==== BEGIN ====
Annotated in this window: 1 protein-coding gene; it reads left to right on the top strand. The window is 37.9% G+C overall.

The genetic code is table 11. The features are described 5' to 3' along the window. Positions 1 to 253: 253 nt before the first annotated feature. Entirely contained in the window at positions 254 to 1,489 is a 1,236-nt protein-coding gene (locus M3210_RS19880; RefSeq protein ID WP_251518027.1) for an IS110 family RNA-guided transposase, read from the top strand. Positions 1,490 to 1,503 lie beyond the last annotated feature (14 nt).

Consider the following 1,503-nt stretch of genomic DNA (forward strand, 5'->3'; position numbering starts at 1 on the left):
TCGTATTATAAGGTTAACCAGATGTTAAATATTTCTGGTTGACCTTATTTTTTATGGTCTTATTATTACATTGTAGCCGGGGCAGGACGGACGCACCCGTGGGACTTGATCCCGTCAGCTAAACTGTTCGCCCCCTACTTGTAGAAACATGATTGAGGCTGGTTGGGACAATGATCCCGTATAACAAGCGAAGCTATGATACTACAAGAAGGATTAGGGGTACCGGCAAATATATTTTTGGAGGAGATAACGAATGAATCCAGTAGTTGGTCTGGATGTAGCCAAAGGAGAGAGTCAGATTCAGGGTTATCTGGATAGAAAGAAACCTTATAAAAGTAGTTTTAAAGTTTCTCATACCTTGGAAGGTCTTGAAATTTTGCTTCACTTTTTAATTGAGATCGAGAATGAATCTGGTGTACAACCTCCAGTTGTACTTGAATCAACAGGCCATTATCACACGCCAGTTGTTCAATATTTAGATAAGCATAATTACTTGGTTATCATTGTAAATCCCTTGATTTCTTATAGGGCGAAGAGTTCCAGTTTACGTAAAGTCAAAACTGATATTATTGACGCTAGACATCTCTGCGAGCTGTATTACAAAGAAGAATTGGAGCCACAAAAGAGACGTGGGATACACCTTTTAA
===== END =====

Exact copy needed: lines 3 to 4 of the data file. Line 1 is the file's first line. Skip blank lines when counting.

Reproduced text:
Consider the following 1,503-nt stretch of genomic DNA (forward strand, 5'->3'; position numbering starts at 1 on the left):
TCGTATTATAAGGTTAACCAGATGTTAAATATTTCTGGTTGACCTTATTTTTTATGGTCTTATTATTACATTGTAGCCGGGGCAGGACGGACGCACCCGTGGGACTTGATCCCGTCAGCTAAACTGTTCGCCCCCTACTTGTAGAAACATGATTGAGGCTGGTTGGGACAATGATCCCGTATAACAAGCGAAGCTATGATACTACAAGAAGGATTAGGGGTACCGGCAAATATATTTTTGGAGGAGATAACGAATGAATCCAGTAGTTGGTCTGGATGTAGCCAAAGGAGAGAGTCAGATTCAGGGTTATCTGGATAGAAAGAAACCTTATAAAAGTAGTTTTAAAGTTTCTCATACCTTGGAAGGTCTTGAAATTTTGCTTCACTTTTTAATTGAGATCGAGAATGAATCTGGTGTACAACCTCCAGTTGTACTTGAATCAACAGGCCATTATCACACGCCAGTTGTTCAATATTTAGATAAGCATAATTACTTGGTTATCATTGTAAATCCCTTGATTTCTTATAGGGCGAAGAGTTCCAGTTTACGTAAAGTCAAAACTGATATTATTGACGCTAGACATCTCTGCGAGCTGTATTACAAAGAAGAATTGGAGCCACAAAAGAGACGTGGGATACACCTTTTAA